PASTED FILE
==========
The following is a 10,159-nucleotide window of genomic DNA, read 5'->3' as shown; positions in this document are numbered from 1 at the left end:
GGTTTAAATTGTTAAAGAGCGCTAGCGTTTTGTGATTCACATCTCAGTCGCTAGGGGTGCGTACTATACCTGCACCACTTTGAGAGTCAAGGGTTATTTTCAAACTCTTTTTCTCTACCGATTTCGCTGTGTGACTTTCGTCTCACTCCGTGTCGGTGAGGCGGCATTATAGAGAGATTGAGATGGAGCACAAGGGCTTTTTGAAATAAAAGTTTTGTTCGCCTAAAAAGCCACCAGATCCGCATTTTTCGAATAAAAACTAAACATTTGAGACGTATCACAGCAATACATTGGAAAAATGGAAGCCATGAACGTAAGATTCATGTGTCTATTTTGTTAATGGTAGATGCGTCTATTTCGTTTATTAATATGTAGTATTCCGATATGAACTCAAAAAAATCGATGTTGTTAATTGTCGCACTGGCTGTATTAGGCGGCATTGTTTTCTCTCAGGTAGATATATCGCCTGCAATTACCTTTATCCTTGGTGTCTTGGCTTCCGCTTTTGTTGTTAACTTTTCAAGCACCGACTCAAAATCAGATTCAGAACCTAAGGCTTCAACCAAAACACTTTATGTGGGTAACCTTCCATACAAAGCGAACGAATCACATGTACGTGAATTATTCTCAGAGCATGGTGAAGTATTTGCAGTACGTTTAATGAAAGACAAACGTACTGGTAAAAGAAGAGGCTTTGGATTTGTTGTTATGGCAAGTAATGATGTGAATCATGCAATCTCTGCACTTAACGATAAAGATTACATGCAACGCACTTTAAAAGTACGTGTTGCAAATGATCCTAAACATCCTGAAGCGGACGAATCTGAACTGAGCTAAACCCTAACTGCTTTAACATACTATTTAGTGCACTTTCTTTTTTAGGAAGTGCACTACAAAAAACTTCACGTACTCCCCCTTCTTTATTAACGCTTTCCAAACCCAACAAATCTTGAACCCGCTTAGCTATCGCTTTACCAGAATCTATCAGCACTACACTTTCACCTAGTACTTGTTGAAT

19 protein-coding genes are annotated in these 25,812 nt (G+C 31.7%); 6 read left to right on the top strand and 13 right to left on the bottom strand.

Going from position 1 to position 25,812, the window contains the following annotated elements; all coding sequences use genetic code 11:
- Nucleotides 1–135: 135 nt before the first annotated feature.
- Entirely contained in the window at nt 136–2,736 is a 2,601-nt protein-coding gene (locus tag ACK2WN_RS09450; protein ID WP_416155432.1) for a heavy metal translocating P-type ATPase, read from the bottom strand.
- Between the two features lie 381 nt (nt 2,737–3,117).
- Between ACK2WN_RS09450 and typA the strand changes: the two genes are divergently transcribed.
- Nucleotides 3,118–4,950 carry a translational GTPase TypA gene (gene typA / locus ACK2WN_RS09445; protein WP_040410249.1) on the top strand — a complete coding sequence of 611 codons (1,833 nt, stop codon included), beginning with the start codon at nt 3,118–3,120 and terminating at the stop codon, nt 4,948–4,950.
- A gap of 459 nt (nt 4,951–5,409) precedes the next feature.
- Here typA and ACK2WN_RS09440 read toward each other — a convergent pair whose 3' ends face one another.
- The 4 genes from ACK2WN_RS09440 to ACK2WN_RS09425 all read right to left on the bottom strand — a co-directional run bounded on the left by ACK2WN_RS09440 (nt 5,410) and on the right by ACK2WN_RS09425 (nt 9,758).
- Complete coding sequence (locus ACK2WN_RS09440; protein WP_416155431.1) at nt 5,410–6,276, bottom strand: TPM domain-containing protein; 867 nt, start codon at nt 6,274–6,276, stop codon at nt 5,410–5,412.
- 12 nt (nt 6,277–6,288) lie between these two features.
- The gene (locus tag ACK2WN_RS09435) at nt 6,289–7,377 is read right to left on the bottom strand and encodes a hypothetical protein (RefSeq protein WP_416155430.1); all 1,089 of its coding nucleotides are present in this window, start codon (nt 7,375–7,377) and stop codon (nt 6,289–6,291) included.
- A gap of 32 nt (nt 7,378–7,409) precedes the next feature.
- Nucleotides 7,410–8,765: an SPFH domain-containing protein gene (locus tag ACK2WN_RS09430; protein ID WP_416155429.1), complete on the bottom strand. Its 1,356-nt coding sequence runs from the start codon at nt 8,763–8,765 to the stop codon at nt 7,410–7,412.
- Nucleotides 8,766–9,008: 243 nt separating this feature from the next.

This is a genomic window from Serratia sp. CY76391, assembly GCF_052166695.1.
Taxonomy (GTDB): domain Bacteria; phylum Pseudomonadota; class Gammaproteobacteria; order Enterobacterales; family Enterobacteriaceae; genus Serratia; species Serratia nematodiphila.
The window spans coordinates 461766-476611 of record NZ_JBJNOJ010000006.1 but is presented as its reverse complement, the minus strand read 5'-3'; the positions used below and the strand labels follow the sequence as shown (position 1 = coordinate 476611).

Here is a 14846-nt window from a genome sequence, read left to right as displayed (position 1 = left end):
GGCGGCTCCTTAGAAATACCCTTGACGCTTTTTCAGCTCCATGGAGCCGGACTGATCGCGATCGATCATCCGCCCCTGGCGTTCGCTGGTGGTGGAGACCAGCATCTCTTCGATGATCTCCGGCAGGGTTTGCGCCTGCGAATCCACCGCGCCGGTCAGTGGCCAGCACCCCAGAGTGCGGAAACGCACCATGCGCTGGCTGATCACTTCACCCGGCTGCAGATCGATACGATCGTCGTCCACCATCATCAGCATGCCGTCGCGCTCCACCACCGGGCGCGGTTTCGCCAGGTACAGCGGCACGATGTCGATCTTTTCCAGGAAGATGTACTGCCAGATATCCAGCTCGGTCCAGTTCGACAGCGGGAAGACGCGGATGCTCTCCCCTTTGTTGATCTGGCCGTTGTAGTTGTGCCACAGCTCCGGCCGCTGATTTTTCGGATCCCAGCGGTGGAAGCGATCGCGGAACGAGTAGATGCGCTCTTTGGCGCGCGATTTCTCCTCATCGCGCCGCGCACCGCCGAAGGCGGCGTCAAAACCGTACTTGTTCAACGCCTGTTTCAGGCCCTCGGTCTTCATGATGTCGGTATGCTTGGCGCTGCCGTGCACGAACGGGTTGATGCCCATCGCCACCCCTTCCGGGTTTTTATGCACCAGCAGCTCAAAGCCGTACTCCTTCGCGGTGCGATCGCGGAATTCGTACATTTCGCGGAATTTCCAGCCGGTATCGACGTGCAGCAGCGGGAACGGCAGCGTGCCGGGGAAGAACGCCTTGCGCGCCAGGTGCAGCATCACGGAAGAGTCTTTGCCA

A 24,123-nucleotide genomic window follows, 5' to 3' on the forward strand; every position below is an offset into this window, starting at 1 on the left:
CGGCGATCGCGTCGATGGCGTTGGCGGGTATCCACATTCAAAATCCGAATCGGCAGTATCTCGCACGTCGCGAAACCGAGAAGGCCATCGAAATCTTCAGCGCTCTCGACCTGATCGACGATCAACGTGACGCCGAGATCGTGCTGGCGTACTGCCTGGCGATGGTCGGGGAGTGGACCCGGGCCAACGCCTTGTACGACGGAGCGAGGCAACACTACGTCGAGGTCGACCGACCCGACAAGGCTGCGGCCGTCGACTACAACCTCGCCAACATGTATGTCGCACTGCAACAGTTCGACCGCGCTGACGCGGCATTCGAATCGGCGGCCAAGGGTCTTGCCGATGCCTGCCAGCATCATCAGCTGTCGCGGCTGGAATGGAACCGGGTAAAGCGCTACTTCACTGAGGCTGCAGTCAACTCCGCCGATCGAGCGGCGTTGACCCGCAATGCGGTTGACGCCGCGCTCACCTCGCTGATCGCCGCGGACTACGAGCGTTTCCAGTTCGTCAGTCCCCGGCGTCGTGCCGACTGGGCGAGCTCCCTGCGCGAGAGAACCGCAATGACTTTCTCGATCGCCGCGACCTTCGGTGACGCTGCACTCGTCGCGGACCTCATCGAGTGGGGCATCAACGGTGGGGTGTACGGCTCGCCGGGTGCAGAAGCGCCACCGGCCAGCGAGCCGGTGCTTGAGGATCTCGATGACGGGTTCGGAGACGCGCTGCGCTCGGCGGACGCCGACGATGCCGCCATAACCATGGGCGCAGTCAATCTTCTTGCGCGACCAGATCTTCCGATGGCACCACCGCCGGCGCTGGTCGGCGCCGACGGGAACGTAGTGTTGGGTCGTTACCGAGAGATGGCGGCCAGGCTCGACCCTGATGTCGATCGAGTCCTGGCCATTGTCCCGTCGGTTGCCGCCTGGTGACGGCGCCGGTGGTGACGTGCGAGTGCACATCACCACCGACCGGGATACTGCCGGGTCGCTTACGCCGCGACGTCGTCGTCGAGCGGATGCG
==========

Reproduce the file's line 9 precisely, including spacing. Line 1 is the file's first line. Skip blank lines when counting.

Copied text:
- Nucleotides 3,118–4,950 carry a translational GTPase TypA gene (gene typA / locus ACK2WN_RS09445; protein WP_040410249.1) on the top strand — a complete coding sequence of 611 codons (1,833 nt, stop codon included), beginning with the start codon at nt 3,118–3,120 and terminating at the stop codon, nt 4,948–4,950.